Protein-bound paclitaxel

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Protein-bound paclitaxel
Combination of
PaclitaxelMitotic inhibitor
AlbuminDelivery vehicle
Clinical data
Trade namesAbraxane
AHFS/Drugs.comMonograph
Pregnancy
category
  • AU: D
  • US: D (Evidence of risk)
Routes of
administration
Intravenous (IV)
ATC code
Legal status
Legal status
  • AU: S4 (Prescription only)
  • US: ℞-only
  • In general: ℞ (Prescription only)
Identifiers
DrugBank
ChemSpider
  • none
KEGG
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Protein-bound paclitaxel, also known as nanoparticle albumin–bound paclitaxel or nab-paclitaxel, is an injectable formulation of paclitaxel used to treat breast cancer, lung cancer and pancreatic cancer, among others. Paclitaxel kills cancer cells by preventing the normal breakdown of microtubules during cell division.[1][2][3] In this formulation, paclitaxel is bonded to albumin as a delivery vehicle.[4] It is manufactured and sold in the United States by Celgene under the trade name Abraxane where it is designated as an orphan drug as first-line treatment, in combination with gemcitabine, for the orphan disease "metastatic adenocarcinoma of the pancreas".[5]

This treatment was approved in the United States in 2005,[6] and the European Union in 2008, for breast cancer cases where cancer did not respond to other chemotherapy or has relapsed.[7][8] In 2012, the FDA widened the approved uses to include treatment for NSCLC.[2][9] In 2013, the FDA approved protein-bound paclitaxel for use in treating advanced pancreatic cancer as a less toxic (although less effective) alternative to FOLFIRINOX.[3]

Society and culture[edit]

Abraxane is registered on the Australian Register of Therapeutic Goods for the treatment of metastatic carcinoma of the breast after failure of anthracycline therapy.[10] Abraxane is also included on the Schedule of the Australian Pharmaceutical Benefits Scheme although[11] the manufacturer was unable to convince the independent Pharmaceutical Benefits Advisory Committee that the drug warranted a higher price than existing comparator drugs. [12] Protein-bound paclitaxel was developed by VivoRx which became Abraxis BioScience as the first in its class of drugs to use the nanoparticle albumin bound (nab) technology platform.[13]

In 2010, Abraxis was acquired by Celgene, which now markets Abraxane.[14] Total revenue from the sales of Abraxane for 2009 were $314.5 million.[15] In 2013, Abraxane was FDA approved for the treatment of pancreatic cancer.[16] In 2014, Abraxane's sales were $848 million, 31 percent year-over-year increase.[17]

The British National Institute for Health and Care Excellence (NICE) announced in 2015, that it would not support the routine use of protein-bound paclitaxel in advanced pancreatic cancer on the NHS.[18]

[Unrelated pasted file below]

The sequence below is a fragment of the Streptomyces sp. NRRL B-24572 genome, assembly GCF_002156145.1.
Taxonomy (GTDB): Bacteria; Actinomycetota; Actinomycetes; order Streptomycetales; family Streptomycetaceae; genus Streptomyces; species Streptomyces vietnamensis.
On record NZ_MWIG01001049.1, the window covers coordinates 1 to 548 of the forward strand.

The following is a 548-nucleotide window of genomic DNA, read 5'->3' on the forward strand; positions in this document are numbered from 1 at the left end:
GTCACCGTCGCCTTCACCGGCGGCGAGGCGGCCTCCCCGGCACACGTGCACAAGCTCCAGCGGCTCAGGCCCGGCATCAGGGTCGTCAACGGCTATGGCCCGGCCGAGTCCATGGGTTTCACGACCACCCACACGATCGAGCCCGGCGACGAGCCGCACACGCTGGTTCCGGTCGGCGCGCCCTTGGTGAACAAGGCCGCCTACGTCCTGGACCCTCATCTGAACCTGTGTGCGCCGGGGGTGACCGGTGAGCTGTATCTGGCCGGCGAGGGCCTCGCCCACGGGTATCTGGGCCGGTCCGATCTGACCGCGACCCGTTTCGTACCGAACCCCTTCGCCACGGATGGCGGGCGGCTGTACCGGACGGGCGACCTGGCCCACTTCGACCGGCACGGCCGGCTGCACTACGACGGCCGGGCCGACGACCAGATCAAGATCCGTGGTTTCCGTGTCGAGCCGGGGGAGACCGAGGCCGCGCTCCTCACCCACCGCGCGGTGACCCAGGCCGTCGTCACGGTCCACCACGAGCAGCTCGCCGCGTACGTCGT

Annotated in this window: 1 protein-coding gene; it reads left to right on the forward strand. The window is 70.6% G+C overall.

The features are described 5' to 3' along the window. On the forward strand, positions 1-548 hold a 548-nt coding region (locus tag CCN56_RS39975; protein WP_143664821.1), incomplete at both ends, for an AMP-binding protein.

References[edit]

  1. ^ "Definition of "protein-bound paclitaxel"". National Cancer Institute Dictionary of Cancer Terms. February 2, 2011.
  2. ^ a b "FDA approves Celgene's Abraxane for lung cancer". Reuters. October 12, 2012.
  3. ^ a b Pollack, Andrew (7 September 2013). "F.D.A. Approves a Drug for Late-Stage Pancreatic Cancer". New York Times. Retrieved 6 September 2013.
  4. ^ "Paclitaxel Albumin-stabilized Nanoparticle Formulation". National Cancer Institute Drug Information. 2006.
  5. ^ "Abraxane". Orpha Net. 6 September 2013. Retrieved 20 July 2015.
  6. ^ Knapp, Alex (27 August 2020). "The Inside Story Of Biotech's Barnum And His Covid Cures". Forbes. Retrieved 27 August 2020.
  7. ^ "FDA Approval for Nanoparticle Paclitaxel". National Cancer Institute Drug Information. 2006.
  8. ^ "Abraxane EPAR". European Medicines Agency (EMA). 9 March 2020. Retrieved 9 March 2020.
  9. ^ "Paclitaxel (Abraxane)". U.S. Food and Drug Administration. 11 October 2012. Retrieved 10 December 2012.
  10. ^ "Resolution 9190". Australian Drug Evaluation Committee. 6 June 2008.
  11. ^ Vines, T; Faunce, T (May 2009). "Assessing the safety and cost-effectiveness of early nanodrugs". J Law Med. 16 (5): 822–45. PMID 19554862.
  12. ^ "PBAC, Public Summary Document". health.gov.au. November 2008.
  13. ^ "Celgene: A Global Biopharmaceutical Company Committed to Improving the Lives of Patients Worldwide with Innovative and Life-Changing Treatments". www.abraxisbio.com.
  14. ^ "Celgene Completes Acquisition of Abraxis". Celgene (Press release).
  15. ^ "Abraxis Reports Phase III Success with Abraxane in First-Line NSCLC". www.genengnews.com/. 2010.
  16. ^ "FDA approves Abraxane for late-stage pancreatic cancer". FDA (Press release).
  17. ^ "Celgene Corporation Announces 2015 and Long-Term Financial Outlook and Preliminary 2014 Results (NASDAQ:CELG)". Celgene (Press release).
  18. ^ "NHS England stop access to Abraxane - Pancreatic Cancer UK". www.pancreaticcancer.org.uk/. September 2015.

Further reading[edit]

External links[edit]

  • "Human albumin". Drug Information Portal. U.S. National Library of Medicine.
  • "Paclitaxel". Drug Information Portal. U.S. National Library of Medicine.